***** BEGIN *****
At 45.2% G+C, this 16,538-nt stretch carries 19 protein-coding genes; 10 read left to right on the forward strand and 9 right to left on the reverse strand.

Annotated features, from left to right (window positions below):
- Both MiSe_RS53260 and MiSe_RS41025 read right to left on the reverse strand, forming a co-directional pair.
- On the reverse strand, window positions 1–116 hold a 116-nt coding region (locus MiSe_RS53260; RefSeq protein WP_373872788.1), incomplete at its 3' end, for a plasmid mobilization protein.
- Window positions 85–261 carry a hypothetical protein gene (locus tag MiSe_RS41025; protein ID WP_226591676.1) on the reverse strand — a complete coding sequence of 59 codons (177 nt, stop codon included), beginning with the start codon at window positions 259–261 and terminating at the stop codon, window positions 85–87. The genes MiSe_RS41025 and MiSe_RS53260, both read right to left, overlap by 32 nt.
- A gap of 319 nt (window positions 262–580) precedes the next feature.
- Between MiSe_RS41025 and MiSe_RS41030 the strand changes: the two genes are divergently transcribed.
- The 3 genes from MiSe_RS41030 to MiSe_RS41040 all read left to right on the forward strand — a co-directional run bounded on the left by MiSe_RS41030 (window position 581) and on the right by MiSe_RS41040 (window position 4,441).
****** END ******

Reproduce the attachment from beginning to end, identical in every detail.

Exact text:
At 45.2% G+C, this 16,538-nt stretch carries 19 protein-coding genes; 10 read left to right on the forward strand and 9 right to left on the reverse strand.

Annotated features, from left to right (window positions below):
- Both MiSe_RS53260 and MiSe_RS41025 read right to left on the reverse strand, forming a co-directional pair.
- On the reverse strand, window positions 1–116 hold a 116-nt coding region (locus MiSe_RS53260; RefSeq protein WP_373872788.1), incomplete at its 3' end, for a plasmid mobilization protein.
- Window positions 85–261 carry a hypothetical protein gene (locus tag MiSe_RS41025; protein ID WP_226591676.1) on the reverse strand — a complete coding sequence of 59 codons (177 nt, stop codon included), beginning with the start codon at window positions 259–261 and terminating at the stop codon, window positions 85–87. The genes MiSe_RS41025 and MiSe_RS53260, both read right to left, overlap by 32 nt.
- A gap of 319 nt (window positions 262–580) precedes the next feature.
- Between MiSe_RS41025 and MiSe_RS41030 the strand changes: the two genes are divergently transcribed.
- The 3 genes from MiSe_RS41030 to MiSe_RS41040 all read left to right on the forward strand — a co-directional run bounded on the left by MiSe_RS41030 (window position 581) and on the right by MiSe_RS41040 (window position 4,441).